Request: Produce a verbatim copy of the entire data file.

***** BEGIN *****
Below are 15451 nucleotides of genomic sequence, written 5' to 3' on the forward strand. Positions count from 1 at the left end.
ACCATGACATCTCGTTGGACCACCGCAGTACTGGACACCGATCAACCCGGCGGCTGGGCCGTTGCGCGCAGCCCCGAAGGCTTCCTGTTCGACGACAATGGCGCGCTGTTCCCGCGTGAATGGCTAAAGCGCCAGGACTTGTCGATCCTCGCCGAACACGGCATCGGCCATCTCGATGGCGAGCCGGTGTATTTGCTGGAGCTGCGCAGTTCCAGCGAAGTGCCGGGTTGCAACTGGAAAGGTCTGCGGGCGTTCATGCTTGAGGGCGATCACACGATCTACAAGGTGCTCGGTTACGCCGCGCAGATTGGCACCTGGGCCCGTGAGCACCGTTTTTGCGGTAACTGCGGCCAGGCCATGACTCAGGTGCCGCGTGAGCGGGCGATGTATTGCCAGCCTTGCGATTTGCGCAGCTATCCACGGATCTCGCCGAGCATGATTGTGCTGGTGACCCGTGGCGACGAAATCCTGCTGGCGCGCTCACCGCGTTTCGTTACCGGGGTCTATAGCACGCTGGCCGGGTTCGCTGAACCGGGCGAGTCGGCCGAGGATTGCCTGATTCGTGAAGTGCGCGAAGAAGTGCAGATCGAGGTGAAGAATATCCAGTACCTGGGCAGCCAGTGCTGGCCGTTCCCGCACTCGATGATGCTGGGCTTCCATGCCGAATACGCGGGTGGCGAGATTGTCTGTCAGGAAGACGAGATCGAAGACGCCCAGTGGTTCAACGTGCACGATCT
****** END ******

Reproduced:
Below are 15451 nucleotides of genomic sequence, written 5' to 3' on the forward strand. Positions count from 1 at the left end.
ACCATGACATCTCGTTGGACCACCGCAGTACTGGACACCGATCAACCCGGCGGCTGGGCCGTTGCGCGCAGCCCCGAAGGCTTCCTGTTCGACGACAATGGCGCGCTGTTCCCGCGTGAATGGCTAAAGCGCCAGGACTTGTCGATCCTCGCCGAACACGGCATCGGCCATCTCGATGGCGAGCCGGTGTATTTGCTGGAGCTGCGCAGTTCCAGCGAAGTGCCGGGTTGCAACTGGAAAGGTCTGCGGGCGTTCATGCTTGAGGGCGATCACACGATCTACAAGGTGCTCGGTTACGCCGCGCAGATTGGCACCTGGGCCCGTGAGCACCGTTTTTGCGGTAACTGCGGCCAGGCCATGACTCAGGTGCCGCGTGAGCGGGCGATGTATTGCCAGCCTTGCGATTTGCGCAGCTATCCACGGATCTCGCCGAGCATGATTGTGCTGGTGACCCGTGGCGACGAAATCCTGCTGGCGCGCTCACCGCGTTTCGTTACCGGGGTCTATAGCACGCTGGCCGGGTTCGCTGAACCGGGCGAGTCGGCCGAGGATTGCCTGATTCGTGAAGTGCGCGAAGAAGTGCAGATCGAGGTGAAGAATATCCAGTACCTGGGCAGCCAGTGCTGGCCGTTCCCGCACTCGATGATGCTGGGCTTCCATGCCGAATACGCGGGTGGCGAGATTGTCTGTCAGGAAGACGAGATCGAAGACGCCCAGTGGTTCAACGTGCACGATCT